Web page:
We stay away from chemical substance for a year or two, and we begin to really feel like ourselves – maybe in a way we haven’t since we were very, very young. As soon as we start drinking and drugging, we diminish our ability to naturally develop and evolve. Our lives quickly become centered around getting enough and taking enough and staying screwed up, and all of the other cool little things that make us us fall to the wayside. We forget how much we used to love photography, or dancing, or playing with animals. We forget our favorite film genre, our favorite food, the ways in which we like to spend our free time. We trade it all in for addiction. We trade it all in for a life of self-imposed misery, ceaseless despair, and the fruitless pursuit of simulated relief.
We trade it all in for a truly meaningless existence.
Living in Active Addiction
The awesome part is, when we choose to commit to recovery, we give ourselves the opportunity to gain it all back. We remember what makes us laugh, and we discover how much we love going to comedy shows. We remember how much we enjoy eating, and we discover a newfound love of cooking. Maybe we join a sketch comedy troupe or decide to go to culinary school. We become who we are, and we slowly learn to love that person. Our lives become rich and full, and soon – without even realizing that such a drastic shift has been occurring – we find that we can’t imagine returning to our old ways; spending all of our time sick in bed, half-watching old Adam Sandler movies and vomiting into a cooking pot. There is no longer any room for chemical substance in our full and rich and meaningful lives.
Of course, long-term recovery does not ensure immunity – no length of sobriety ensures immunity against the first drink or drug. Nothing truly ensures total immunity, but it is promised that if we do everything we know keeps us sane and sober on a daily basis, we have a pretty good shot of leading fulfilled and joyous lives. The formula will vary slightly on a person-to-person case, but always incorporates some variation of the following:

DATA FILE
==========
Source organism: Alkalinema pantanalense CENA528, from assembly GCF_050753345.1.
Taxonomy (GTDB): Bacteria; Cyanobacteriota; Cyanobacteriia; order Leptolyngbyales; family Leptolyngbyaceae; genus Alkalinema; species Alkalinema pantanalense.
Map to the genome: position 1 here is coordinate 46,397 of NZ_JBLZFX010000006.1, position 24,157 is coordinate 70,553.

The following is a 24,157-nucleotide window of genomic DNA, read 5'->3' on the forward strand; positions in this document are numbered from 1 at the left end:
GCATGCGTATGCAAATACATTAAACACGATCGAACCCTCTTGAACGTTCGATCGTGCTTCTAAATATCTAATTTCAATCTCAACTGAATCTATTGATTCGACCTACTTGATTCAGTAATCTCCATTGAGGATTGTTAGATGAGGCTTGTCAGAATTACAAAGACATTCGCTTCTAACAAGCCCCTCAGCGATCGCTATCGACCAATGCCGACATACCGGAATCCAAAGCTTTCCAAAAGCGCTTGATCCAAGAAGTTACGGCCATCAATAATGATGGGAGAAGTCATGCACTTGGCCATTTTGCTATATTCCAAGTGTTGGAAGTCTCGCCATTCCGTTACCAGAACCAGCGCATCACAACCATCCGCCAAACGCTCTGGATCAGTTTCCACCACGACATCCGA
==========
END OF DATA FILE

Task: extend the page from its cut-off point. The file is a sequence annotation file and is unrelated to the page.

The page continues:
- Meeting attendance
- Belief in and reliance upon a higher power (prayer and meditation, ongoing seeking)
- Working through the steps and continuous contact with a sponsor
- Helping others
- Regular inventory (remedy wrongs as quickly as possible, strive for continuous self-betterment)
- And, of course… avoid drinking and drugging
A Life of Sobriety
The life that I lead now is one that drinking does not logically fit into. The obsession has been removed, which is awesome – but the desire has also been removed, for the most part. Drinking is a major part of American culture, and the vast majority of American citizens partake regularly. And there is absolutely nothing wrong with that. If I could go out to a bar on Friday night and slowly drink one beer over the course of like 2 hours, maybe I would do that. But I can’t. I’ve tried. Unlike most other people, I never drank to socialize or unwind. I drank to escape. And now, I’ve got nothing to escape from. Yeah, emotions crop up from time-to-time, and sometimes they really suck. Loneliness is a new one for me, and it has proven to be a bit uncomfortable. But when I feel lonely now, I go to meeting (in whatever state I happen to be passing through) and I am immediately surrounded by 20 close friends.